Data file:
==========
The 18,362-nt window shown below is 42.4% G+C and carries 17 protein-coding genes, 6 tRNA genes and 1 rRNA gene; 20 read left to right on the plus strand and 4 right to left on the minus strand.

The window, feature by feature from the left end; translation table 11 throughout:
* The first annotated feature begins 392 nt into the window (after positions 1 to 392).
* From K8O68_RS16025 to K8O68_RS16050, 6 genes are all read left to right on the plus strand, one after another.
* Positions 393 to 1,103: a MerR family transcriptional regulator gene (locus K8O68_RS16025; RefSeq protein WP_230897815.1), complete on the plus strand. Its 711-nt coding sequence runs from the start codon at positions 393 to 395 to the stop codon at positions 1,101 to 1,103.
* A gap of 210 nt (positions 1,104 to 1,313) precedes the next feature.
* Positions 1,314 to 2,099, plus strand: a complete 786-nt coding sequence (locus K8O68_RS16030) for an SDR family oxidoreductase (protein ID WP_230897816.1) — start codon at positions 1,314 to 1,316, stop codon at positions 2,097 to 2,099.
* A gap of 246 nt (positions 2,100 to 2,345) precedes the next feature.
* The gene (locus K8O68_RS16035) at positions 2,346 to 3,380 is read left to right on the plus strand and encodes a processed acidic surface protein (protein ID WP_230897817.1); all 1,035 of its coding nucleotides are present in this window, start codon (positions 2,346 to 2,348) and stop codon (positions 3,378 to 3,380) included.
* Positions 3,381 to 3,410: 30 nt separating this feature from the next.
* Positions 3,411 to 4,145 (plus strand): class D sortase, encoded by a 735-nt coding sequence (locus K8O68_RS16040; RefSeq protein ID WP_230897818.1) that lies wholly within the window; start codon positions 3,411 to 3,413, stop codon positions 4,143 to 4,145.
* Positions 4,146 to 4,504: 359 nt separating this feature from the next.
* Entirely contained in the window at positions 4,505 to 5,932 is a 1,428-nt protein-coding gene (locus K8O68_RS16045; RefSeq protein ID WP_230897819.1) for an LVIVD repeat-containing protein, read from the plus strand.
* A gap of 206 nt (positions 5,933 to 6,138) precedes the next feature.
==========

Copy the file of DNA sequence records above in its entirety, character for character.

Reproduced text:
The 18,362-nt window shown below is 42.4% G+C and carries 17 protein-coding genes, 6 tRNA genes and 1 rRNA gene; 20 read left to right on the plus strand and 4 right to left on the minus strand.

The window, feature by feature from the left end; translation table 11 throughout:
* The first annotated feature begins 392 nt into the window (after positions 1 to 392).
* From K8O68_RS16025 to K8O68_RS16050, 6 genes are all read left to right on the plus strand, one after another.
* Positions 393 to 1,103: a MerR family transcriptional regulator gene (locus K8O68_RS16025; RefSeq protein WP_230897815.1), complete on the plus strand. Its 711-nt coding sequence runs from the start codon at positions 393 to 395 to the stop codon at positions 1,101 to 1,103.
* A gap of 210 nt (positions 1,104 to 1,313) precedes the next feature.
* Positions 1,314 to 2,099, plus strand: a complete 786-nt coding sequence (locus K8O68_RS16030) for an SDR family oxidoreductase (protein ID WP_230897816.1) — start codon at positions 1,314 to 1,316, stop codon at positions 2,097 to 2,099.
* A gap of 246 nt (positions 2,100 to 2,345) precedes the next feature.
* The gene (locus K8O68_RS16035) at positions 2,346 to 3,380 is read left to right on the plus strand and encodes a processed acidic surface protein (protein ID WP_230897817.1); all 1,035 of its coding nucleotides are present in this window, start codon (positions 2,346 to 2,348) and stop codon (positions 3,378 to 3,380) included.
* Positions 3,381 to 3,410: 30 nt separating this feature from the next.
* Positions 3,411 to 4,145 (plus strand): class D sortase, encoded by a 735-nt coding sequence (locus K8O68_RS16040; RefSeq protein ID WP_230897818.1) that lies wholly within the window; start codon positions 3,411 to 3,413, stop codon positions 4,143 to 4,145.
* Positions 4,146 to 4,504: 359 nt separating this feature from the next.
* Entirely contained in the window at positions 4,505 to 5,932 is a 1,428-nt protein-coding gene (locus K8O68_RS16045; RefSeq protein ID WP_230897819.1) for an LVIVD repeat-containing protein, read from the plus strand.
* A gap of 206 nt (positions 5,933 to 6,138) precedes the next feature.